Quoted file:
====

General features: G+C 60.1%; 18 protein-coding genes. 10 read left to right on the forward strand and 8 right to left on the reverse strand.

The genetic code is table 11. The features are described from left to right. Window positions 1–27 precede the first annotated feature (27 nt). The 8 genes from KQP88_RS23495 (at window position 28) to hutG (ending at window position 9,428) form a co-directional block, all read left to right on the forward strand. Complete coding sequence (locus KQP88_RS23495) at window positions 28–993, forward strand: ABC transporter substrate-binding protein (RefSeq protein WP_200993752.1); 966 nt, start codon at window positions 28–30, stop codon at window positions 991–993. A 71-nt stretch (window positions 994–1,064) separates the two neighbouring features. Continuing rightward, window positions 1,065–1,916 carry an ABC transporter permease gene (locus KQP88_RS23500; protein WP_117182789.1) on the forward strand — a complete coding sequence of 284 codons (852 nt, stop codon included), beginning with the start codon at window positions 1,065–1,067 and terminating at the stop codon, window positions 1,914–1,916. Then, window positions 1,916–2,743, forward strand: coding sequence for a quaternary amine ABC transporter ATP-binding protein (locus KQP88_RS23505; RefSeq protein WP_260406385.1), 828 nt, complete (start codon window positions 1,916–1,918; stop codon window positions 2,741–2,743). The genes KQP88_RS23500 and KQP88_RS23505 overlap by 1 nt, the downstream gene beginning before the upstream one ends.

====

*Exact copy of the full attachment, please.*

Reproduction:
General features: G+C 60.1%; 18 protein-coding genes. 10 read left to right on the forward strand and 8 right to left on the reverse strand.

The genetic code is table 11. The features are described from left to right. Window positions 1–27 precede the first annotated feature (27 nt). The 8 genes from KQP88_RS23495 (at window position 28) to hutG (ending at window position 9,428) form a co-directional block, all read left to right on the forward strand. Complete coding sequence (locus KQP88_RS23495) at window positions 28–993, forward strand: ABC transporter substrate-binding protein (RefSeq protein WP_200993752.1); 966 nt, start codon at window positions 28–30, stop codon at window positions 991–993. A 71-nt stretch (window positions 994–1,064) separates the two neighbouring features. Continuing rightward, window positions 1,065–1,916 carry an ABC transporter permease gene (locus KQP88_RS23500; protein WP_117182789.1) on the forward strand — a complete coding sequence of 284 codons (852 nt, stop codon included), beginning with the start codon at window positions 1,065–1,067 and terminating at the stop codon, window positions 1,914–1,916. Then, window positions 1,916–2,743, forward strand: coding sequence for a quaternary amine ABC transporter ATP-binding protein (locus KQP88_RS23505; RefSeq protein WP_260406385.1), 828 nt, complete (start codon window positions 1,916–1,918; stop codon window positions 2,741–2,743). The genes KQP88_RS23500 and KQP88_RS23505 overlap by 1 nt, the downstream gene beginning before the upstream one ends.